Both untreated wool and machine-washable wool biodegrade to a high degree, new research shows.
What happens to textile fibres once they enter freshwater systems and the sea?
It’s a question that received scant attention until the recent rise of concern over microfibres.
A substantial body of research firmly establishes how wool biodegrades on land, but far less was understood of its behaviour in the aquatic environment – until now.
Findings released by New Zealand research institute AgResearch now reveal the biodegradation rates of various textile fibres in the marine environment. The research, led by Dr Stewart Collie, followed the path of the fibres released by domestic laundry processes, examining how the breakdown process occurs.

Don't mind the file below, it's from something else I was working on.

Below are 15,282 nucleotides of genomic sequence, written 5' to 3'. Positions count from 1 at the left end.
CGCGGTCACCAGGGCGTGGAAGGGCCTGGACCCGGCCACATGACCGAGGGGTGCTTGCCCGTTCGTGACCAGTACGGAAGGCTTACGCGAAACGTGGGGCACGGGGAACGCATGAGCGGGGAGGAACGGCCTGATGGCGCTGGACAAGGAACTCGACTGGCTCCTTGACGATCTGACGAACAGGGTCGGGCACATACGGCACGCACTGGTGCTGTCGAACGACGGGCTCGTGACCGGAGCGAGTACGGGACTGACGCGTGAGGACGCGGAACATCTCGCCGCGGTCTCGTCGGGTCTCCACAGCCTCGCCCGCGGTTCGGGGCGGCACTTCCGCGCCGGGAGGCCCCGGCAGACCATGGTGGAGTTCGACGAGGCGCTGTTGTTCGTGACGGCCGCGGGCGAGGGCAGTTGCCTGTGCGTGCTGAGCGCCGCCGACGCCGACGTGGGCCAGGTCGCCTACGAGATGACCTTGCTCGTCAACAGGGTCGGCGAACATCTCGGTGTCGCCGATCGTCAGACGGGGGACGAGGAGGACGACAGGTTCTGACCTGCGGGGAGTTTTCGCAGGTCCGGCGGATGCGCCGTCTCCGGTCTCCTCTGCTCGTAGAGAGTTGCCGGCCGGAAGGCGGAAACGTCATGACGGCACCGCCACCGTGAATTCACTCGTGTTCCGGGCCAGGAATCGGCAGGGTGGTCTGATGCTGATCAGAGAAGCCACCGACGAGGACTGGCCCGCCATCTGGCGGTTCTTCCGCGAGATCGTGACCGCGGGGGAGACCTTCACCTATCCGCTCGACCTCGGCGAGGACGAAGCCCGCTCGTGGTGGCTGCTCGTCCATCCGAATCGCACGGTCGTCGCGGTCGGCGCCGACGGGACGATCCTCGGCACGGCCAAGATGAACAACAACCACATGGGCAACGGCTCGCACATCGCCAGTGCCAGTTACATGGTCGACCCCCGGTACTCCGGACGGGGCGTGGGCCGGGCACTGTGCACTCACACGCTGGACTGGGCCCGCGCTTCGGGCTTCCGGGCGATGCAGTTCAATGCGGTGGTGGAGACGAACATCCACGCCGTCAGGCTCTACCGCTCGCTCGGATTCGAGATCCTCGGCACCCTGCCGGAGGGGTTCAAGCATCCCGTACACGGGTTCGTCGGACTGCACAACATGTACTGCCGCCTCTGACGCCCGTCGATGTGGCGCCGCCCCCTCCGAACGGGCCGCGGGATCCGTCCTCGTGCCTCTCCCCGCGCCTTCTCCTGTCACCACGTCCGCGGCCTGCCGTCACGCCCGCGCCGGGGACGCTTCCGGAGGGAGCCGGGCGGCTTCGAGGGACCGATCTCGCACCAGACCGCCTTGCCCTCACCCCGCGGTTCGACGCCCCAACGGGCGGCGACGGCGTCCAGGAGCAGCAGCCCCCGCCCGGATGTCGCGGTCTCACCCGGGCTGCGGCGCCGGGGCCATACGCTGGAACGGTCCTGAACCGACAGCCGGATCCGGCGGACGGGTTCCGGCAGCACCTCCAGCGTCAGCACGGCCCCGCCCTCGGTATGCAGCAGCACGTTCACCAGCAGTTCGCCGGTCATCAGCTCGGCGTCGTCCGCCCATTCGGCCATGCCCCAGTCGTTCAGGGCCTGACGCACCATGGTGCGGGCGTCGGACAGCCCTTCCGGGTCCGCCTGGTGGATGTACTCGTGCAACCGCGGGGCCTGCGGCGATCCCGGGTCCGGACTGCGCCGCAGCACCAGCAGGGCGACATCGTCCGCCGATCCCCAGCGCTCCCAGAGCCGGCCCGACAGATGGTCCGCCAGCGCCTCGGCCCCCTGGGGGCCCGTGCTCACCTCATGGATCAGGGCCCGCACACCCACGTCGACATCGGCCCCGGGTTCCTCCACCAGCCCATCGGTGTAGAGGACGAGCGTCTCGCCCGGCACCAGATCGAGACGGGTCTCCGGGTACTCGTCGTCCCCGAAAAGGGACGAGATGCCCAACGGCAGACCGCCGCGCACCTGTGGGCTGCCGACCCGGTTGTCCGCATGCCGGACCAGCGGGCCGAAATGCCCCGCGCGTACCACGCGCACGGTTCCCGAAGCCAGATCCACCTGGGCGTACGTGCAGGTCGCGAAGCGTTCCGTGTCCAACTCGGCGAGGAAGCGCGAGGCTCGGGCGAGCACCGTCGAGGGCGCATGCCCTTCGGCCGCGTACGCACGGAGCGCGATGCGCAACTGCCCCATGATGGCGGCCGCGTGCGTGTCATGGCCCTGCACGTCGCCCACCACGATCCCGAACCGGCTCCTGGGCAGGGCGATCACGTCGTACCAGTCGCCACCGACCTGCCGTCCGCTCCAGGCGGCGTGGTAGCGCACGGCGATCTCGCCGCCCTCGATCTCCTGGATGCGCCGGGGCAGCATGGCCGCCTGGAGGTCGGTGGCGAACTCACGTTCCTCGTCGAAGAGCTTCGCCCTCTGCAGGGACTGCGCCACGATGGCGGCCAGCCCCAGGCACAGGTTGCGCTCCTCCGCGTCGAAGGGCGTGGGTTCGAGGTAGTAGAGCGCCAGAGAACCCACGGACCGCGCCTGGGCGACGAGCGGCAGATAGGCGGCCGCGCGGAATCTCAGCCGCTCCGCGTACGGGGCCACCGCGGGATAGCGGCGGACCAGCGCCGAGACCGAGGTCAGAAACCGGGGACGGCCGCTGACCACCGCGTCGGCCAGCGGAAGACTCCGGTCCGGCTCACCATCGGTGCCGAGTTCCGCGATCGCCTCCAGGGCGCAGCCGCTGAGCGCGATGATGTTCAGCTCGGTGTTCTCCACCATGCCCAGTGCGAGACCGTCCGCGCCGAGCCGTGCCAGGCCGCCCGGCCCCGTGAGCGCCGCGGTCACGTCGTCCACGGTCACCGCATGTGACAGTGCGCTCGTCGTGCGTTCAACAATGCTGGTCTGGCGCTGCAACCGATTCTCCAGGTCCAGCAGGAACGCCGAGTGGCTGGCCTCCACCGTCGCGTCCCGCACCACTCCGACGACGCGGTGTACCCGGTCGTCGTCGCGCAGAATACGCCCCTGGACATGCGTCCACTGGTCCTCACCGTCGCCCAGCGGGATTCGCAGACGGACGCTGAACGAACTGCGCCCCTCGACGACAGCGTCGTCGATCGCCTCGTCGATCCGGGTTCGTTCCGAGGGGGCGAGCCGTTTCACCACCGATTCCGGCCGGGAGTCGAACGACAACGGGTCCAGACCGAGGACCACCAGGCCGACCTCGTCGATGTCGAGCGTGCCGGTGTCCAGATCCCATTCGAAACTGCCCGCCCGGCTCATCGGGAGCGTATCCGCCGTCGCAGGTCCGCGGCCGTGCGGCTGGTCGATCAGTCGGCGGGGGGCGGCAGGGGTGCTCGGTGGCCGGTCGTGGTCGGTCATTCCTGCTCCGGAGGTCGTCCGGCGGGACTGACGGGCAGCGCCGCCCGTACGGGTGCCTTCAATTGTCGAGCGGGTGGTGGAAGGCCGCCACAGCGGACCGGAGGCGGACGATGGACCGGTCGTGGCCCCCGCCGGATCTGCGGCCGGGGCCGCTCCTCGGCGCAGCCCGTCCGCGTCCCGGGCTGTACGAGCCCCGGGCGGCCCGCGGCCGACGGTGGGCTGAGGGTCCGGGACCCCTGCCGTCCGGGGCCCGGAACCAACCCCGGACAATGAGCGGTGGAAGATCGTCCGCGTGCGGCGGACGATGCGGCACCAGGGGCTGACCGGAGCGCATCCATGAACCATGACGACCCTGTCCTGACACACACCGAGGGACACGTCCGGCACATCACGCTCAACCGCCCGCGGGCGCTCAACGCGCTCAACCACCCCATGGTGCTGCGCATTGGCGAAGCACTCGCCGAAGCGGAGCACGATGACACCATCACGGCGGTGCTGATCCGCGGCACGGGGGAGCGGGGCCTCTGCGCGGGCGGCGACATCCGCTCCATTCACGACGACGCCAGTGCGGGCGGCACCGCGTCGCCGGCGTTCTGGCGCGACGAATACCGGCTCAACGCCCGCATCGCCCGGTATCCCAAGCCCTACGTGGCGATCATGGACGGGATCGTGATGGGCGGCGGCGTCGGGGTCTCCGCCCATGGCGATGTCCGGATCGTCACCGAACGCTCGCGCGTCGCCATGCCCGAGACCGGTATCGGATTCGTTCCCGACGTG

- Both untreated wool and machine-washable wool biodegrade readily in the marine environment, as does the cellulose-based viscose rayon.
- Synthetic fibres showed little or no biodegradation.
- Machine-washable wool biodegraded even faster than untreated wool.
- There was no evidence that the polyamide resin used in machine-washable treatment causes microfibre pollution.
The amount of biodegradation of the fibres is expressed relative to a ‘positive control’, i.e. a sample known to biodegrade readily. In this study, kraft paper pulp was used. The average biodegradation of three samples for each fibre type relative to the control was measured